• Insect eating birds, reptiles and amphibians will begin to visit your pile, eating insects, and further encouraging decomposition..
  • The shelter and protection from predators and the elements that is created by your pile of debris will keep your new wildlife visitors returning, and create a new hot-spot of wildlife diversity for you to enjoy.

Educational Opportunities for 2018

As an Advocate for Turtles, Educational programs are created around their schedule..

Programs are limited!   Book Yours Today!


Turtle Parties are a
Great Educational
Ohh and Ahhh Moment for Kids of All Ages!Turtleteach c
 
*NEW for 2018
Turtles from around the World!
Meet Sully!
Learn about turtles and their Habitats!
How their shell can help you tell where they live and what they eat!
 

Meet Sully

All Boxed In
Explore a year in the life of An Eastern Box Turtle. Discover how they survived the days of the dinosaurs and became one of Virginia oldest residents. And Learn how you can encourage these ancient reptiles to visit your yard and keep them coming back.

Hibernation or Brumation?
What’s the Difference?

Although many people, including turtle keepers, refer to the winter dormancy period of all animals as hibernation, the truth is they are two quite different metabolic processes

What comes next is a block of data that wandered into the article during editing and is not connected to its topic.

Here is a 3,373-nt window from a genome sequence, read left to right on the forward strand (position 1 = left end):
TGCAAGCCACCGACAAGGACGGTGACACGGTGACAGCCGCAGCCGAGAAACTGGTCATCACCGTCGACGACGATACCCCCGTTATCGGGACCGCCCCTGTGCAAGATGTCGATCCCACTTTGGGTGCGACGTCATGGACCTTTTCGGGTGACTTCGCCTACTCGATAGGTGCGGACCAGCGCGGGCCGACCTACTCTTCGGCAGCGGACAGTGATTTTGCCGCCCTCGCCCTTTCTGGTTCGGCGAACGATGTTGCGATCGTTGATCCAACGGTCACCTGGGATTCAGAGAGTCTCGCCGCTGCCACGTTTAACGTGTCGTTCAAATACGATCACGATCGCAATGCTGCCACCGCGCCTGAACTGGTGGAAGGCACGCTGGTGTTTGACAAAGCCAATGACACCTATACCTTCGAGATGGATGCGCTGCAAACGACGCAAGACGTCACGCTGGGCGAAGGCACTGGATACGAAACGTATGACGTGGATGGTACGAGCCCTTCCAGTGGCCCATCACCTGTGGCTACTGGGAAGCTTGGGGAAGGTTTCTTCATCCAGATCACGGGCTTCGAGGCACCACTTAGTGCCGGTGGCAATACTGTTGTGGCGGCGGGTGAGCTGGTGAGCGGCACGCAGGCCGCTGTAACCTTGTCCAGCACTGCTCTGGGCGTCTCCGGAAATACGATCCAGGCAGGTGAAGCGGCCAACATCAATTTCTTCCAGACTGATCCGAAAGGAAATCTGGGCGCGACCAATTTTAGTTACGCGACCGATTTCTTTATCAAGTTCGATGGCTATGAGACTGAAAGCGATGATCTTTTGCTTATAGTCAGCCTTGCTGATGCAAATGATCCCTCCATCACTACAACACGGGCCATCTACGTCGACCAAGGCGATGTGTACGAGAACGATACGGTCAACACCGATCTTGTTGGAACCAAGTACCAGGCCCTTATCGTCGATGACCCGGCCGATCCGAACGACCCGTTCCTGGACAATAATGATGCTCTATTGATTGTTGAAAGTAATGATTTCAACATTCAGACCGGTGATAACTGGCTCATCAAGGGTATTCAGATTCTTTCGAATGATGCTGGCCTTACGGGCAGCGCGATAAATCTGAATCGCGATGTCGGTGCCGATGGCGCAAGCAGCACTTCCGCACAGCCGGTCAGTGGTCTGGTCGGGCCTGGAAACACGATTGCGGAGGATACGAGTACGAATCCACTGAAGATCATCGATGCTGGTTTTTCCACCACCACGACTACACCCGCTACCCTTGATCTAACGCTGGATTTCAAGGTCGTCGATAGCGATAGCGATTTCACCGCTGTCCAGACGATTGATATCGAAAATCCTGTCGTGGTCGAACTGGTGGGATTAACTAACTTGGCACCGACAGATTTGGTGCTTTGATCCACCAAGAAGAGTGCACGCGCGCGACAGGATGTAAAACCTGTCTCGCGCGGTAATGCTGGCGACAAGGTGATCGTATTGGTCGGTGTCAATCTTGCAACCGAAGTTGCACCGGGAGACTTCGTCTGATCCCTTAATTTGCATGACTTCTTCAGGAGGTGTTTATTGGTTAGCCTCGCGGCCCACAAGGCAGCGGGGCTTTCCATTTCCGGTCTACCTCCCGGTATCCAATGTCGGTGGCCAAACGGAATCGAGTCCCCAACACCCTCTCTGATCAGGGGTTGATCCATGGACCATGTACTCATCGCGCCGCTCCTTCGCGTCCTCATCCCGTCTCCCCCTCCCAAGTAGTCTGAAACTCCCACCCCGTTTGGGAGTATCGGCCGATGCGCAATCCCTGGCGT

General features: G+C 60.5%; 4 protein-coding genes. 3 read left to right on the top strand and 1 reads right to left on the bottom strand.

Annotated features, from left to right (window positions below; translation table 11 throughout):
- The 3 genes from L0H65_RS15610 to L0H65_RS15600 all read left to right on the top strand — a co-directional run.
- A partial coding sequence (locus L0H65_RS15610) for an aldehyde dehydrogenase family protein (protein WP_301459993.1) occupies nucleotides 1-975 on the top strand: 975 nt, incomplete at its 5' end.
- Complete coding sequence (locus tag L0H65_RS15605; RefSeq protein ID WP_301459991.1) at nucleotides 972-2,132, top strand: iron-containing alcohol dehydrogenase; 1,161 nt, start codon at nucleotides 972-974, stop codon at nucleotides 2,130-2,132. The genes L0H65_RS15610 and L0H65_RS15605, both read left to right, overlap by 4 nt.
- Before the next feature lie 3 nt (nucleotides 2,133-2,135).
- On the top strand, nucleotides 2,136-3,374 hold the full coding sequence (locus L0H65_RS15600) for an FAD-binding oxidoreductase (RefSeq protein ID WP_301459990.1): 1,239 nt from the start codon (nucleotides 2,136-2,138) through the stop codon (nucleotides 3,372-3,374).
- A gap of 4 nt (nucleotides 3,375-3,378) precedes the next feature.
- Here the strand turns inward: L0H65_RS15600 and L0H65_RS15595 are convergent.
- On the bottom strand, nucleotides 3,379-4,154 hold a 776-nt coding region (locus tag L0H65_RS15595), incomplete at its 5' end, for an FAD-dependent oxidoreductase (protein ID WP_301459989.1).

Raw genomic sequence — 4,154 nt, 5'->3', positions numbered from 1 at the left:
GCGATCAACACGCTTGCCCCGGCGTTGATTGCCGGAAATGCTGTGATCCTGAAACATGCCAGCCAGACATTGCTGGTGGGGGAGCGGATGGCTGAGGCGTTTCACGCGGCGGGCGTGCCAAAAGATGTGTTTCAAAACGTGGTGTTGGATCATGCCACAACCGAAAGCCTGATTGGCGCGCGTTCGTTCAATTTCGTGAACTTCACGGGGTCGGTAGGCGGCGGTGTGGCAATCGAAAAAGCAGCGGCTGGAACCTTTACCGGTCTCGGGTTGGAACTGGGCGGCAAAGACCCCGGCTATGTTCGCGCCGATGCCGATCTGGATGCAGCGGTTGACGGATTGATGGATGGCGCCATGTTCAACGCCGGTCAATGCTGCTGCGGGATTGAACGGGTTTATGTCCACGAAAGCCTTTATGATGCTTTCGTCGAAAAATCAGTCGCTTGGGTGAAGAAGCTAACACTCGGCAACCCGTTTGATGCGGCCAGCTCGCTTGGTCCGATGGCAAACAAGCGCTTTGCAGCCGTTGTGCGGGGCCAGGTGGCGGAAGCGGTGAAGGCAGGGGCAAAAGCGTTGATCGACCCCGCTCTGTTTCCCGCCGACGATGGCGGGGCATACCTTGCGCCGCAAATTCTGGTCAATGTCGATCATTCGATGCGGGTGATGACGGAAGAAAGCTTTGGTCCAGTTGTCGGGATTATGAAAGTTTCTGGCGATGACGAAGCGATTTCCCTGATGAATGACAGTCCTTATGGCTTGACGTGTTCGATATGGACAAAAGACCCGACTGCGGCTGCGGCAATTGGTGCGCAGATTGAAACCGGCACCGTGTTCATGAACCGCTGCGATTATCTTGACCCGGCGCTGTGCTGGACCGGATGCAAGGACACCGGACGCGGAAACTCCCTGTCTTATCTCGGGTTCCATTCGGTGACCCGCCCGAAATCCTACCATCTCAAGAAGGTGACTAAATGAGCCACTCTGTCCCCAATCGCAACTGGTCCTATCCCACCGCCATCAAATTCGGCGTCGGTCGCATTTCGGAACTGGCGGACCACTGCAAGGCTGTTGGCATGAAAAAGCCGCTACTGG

Hibernation is a state of winter dormancy in which animals (usually mammals) do not eat or drink and are able to lower their metabolism to expend a minimal amount of energy.

Brumation is a term that refers to cool-blooded or ectothermic reptiles, and is physiologically different in that when the external temperatures drop, so does the turtles body temperature. This drop in body temperature limits the turtles functionality and causes him to seek shelter until warmed by the sun.

University of Richmond School of Law

Thanks to our Student Attorney from the

University of Richmond School of Law Intellectual Property & Transactional Law Clinic,
We now have official volunteer and release forms and are busy scheduling our first Volunteer day

for Saturday May 26, 2018!
MARK YOUR CALENDARS NOW! AND WATCH FOR MORE INFORMATION!

 

Do you have Questions, suggestions or comments? Do you know someone that loves turtles? Are you interested in learning how you can help? Please share or drop me an e-mail!